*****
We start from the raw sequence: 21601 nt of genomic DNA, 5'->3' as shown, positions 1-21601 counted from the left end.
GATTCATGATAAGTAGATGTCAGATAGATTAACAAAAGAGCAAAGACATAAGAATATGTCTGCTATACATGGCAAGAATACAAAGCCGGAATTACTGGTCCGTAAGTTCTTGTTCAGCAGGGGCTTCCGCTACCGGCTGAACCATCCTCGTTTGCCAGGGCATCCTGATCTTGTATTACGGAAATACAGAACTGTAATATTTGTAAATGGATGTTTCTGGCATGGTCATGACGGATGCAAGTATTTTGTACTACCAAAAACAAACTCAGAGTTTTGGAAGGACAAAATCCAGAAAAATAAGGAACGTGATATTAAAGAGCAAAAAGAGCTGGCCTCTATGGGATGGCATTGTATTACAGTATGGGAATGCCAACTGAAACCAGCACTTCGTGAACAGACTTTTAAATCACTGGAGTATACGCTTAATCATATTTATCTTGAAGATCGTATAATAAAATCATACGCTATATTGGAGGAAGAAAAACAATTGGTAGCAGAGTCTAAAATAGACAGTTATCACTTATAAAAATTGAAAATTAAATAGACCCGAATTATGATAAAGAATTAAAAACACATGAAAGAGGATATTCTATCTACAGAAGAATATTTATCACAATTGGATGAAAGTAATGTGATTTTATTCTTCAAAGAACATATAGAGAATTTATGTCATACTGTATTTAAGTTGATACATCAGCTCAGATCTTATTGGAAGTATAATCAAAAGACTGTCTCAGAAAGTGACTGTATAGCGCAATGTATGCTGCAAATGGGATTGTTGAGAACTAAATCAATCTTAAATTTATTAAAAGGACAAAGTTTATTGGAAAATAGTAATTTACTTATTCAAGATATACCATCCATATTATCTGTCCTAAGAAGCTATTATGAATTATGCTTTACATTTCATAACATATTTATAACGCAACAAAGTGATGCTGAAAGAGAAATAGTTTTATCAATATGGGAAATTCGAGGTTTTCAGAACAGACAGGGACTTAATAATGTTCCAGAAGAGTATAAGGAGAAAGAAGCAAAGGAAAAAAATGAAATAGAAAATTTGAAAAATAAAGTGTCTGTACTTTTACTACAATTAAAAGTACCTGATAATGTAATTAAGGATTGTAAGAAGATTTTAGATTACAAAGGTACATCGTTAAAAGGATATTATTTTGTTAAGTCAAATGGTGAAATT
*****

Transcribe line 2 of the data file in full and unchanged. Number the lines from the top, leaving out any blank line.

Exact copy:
GATTCATGATAAGTAGATGTCAGATAGATTAACAAAAGAGCAAAGACATAAGAATATGTCTGCTATACATGGCAAGAATACAAAGCCGGAATTACTGGTCCGTAAGTTCTTGTTCAGCAGGGGCTTCCGCTACCGGCTGAACCATCCTCGTTTGCCAGGGCATCCTGATCTTGTATTACGGAAATACAGAACTGTAATATTTGTAAATGGATGTTTCTGGCATGGTCATGACGGATGCAAGTATTTTGTACTACCAAAAACAAACTCAGAGTTTTGGAAGGACAAAATCCAGAAAAATAAGGAACGTGATATTAAAGAGCAAAAAGAGCTGGCCTCTATGGGATGGCATTGTATTACAGTATGGGAATGCCAACTGAAACCAGCACTTCGTGAACAGACTTTTAAATCACTGGAGTATACGCTTAATCATATTTATCTTGAAGATCGTATAATAAAATCATACGCTATATTGGAGGAAGAAAAACAATTGGTAGCAGAGTCTAAAATAGACAGTTATCACTTATAAAAATTGAAAATTAAATAGACCCGAATTATGATAAAGAATTAAAAACACATGAAAGAGGATATTCTATCTACAGAAGAATATTTATCACAATTGGATGAAAGTAATGTGATTTTATTCTTCAAAGAACATATAGAGAATTTATGTCATACTGTATTTAAGTTGATACATCAGCTCAGATCTTATTGGAAGTATAATCAAAAGACTGTCTCAGAAAGTGACTGTATAGCGCAATGTATGCTGCAAATGGGATTGTTGAGAACTAAATCAATCTTAAATTTATTAAAAGGACAAAGTTTATTGGAAAATAGTAATTTACTTATTCAAGATATACCATCCATATTATCTGTCCTAAGAAGCTATTATGAATTATGCTTTACATTTCATAACATATTTATAACGCAACAAAGTGATGCTGAAAGAGAAATAGTTTTATCAATATGGGAAATTCGAGGTTTTCAGAACAGACAGGGACTTAATAATGTTCCAGAAGAGTATAAGGAGAAAGAAGCAAAGGAAAAAAATGAAATAGAAAATTTGAAAAATAAAGTGTCTGTACTTTTACTACAATTAAAAGTACCTGATAATGTAATTAAGGATTGTAAGAAGATTTTAGATTACAAAGGTACATCGTTAAAAGGATATTATTTTGTTAAGTCAAATGGTGAAATT